The consciousness that is found in the modifications of non-intelligent elements [i.e., in organisms formed out of matter] is produced in the manner of the red colour out of the combination of betel, areca-nut and lime.
    There is no world other than this; there is no heaven and no hell; the realm of Siva and like regions are invented by stupid impostors of other schools of thought.
    The enjoyment of heaven lies in eating delicious food, keeping the company of young women, using fine clothes, perfumes, garlands, sandal paste, etc.;
    The pain of hell lies in the troubles that arise from enemies, weapons, diseases; while liberation is death which is the cessation of life-breath.
    The wise therefore ought not to take pains on account of that; it is only the fool who wears himself out by penances, fasts, etc.
    “Chastity and other such ordinances are laid down by clever weaklings; gifts of gold and land, the pleasure of invitations to dinner, are devised by indigent people with stomachs lean with hunger.
    “The building of temples, houses for water-supply, tanks, wells, resting places, and the like, please only travelers, not others.
    “The Agnihotra ritual, the three Vedas, the triple staff, the ash-smearing, are the ways of gaining a livelihood for those who are lacking in intellect and energy.” — so thinks Brhaspati.
    The wise should enjoy the pleasures of this world through the more appropriate available means of agriculture, tending cattle, trade, political administration, etc.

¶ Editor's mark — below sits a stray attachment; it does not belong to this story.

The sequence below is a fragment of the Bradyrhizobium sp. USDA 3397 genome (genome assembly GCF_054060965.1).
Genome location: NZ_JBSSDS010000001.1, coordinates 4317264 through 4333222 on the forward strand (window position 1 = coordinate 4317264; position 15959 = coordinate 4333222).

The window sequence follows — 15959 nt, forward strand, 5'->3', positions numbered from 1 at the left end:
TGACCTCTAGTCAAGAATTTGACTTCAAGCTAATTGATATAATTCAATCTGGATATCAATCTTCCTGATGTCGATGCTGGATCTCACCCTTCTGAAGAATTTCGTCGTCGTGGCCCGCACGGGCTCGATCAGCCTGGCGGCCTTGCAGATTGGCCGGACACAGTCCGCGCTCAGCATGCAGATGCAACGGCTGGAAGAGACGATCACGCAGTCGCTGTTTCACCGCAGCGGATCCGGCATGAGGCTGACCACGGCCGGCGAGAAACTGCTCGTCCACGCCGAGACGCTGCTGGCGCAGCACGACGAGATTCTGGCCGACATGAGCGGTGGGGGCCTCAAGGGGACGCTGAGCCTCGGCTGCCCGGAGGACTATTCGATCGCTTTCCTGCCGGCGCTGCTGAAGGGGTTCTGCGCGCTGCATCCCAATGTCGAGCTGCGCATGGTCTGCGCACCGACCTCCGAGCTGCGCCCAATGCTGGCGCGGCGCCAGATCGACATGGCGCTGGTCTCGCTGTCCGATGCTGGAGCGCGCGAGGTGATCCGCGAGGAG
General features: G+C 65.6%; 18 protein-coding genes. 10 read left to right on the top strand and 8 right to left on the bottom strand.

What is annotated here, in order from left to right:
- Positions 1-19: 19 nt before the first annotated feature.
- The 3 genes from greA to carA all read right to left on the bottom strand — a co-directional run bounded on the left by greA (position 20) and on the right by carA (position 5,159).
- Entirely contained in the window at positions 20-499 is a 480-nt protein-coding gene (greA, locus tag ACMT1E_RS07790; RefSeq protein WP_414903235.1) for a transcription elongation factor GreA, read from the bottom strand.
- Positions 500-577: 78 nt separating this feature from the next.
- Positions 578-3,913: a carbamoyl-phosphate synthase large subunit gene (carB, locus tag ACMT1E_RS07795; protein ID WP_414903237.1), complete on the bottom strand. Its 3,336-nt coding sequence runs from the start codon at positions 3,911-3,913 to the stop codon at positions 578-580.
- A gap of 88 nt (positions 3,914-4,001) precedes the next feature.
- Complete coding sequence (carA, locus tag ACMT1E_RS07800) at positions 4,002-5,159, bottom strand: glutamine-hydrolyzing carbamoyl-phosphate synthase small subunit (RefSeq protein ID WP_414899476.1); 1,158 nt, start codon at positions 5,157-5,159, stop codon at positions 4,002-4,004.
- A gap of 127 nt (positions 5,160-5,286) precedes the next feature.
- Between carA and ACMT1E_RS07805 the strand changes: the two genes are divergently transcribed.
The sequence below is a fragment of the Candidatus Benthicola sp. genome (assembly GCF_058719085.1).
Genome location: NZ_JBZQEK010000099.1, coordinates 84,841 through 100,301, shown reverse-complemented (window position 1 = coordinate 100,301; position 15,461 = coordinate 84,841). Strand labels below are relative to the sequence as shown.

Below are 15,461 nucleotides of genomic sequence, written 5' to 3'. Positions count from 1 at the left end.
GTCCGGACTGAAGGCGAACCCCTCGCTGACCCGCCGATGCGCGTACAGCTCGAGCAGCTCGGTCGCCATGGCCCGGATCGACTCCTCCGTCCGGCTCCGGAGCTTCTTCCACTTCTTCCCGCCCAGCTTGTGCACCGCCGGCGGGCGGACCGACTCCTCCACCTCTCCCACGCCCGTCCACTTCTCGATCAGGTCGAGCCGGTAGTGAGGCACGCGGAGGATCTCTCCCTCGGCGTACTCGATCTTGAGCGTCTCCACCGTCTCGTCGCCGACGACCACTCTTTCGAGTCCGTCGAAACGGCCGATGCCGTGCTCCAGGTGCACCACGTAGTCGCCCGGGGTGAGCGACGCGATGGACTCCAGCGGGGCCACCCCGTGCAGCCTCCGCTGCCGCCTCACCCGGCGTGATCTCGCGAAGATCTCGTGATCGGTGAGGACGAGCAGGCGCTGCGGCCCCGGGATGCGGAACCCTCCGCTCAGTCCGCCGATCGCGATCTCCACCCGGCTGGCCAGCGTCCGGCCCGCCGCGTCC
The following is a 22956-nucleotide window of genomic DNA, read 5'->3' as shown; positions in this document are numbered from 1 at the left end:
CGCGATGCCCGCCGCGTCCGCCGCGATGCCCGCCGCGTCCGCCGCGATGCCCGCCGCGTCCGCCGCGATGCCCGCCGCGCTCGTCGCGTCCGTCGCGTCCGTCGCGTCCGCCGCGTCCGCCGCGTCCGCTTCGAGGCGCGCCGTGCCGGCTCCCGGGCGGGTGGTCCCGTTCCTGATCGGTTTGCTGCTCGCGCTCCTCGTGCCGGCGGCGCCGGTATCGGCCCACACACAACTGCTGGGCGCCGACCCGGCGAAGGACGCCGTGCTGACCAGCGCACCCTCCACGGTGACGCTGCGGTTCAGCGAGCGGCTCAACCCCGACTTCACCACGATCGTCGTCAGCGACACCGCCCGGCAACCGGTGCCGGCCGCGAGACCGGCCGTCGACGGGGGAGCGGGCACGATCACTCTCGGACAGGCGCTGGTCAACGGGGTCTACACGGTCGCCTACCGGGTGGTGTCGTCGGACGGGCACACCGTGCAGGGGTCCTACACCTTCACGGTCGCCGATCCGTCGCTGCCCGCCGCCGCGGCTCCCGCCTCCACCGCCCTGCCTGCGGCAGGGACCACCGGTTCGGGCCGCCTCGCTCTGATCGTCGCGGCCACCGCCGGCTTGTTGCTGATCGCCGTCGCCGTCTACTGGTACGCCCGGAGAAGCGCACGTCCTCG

Brhaspati citations in Sarvadarsanasangraha (by Madhavacarya )

    “While life is yours live joyously;
    No one can avoid Death’s searching eye:
    When this body of ours is burnt,
    How can it ever return again?”

    “That the pleasure arising to man
    from contact with sensible objects,
    is to be relinquished because accompanied by pain-
    such is the reasoning of fools.
    The kernels of the paddy, rich with finest white grains,
    What man, seeking his own true interest,
    would fling them away
    because of a covering of husk and dust?”

    “The Sacrifices, the three Vedas, the ascetic’s three staves,
    and smearing oneself with ashes-
    [T]hese are but means of livelihood
    for those who have no manliness nor sense.”

    “Fire is hot, water cold,
    refreshingly cool is the breeze of morning;
    By whom came this variety?
    They were born of their own nature.”

    “There is no heaven, no final liberation,
    nor any soul in another world,
    Nor do the actions of the four castes,
    orders, or priesthoods produce any real effect.

    “If a beast slain as an offering to the dead
    will itself go to heaven,
    why does the sacrificer not straightway offer his father?

    “If offerings to the dead produce gratification
    to those who have reached the land of the dead,
    why the need to set out provisions
    for travelers starting on this journey?
    If our offering sacrifices here gratify beings in heaven,
    why not make food offerings down below
    to gratify those standing on housetops?

    “While life remains, let a man live happily,
    let him feed on melted ghee though he runs in debt;
    When once the body becomes ashes,
    how can it ever return again?

    “If he who departs from the body goes to another world,
    why does he not come back again,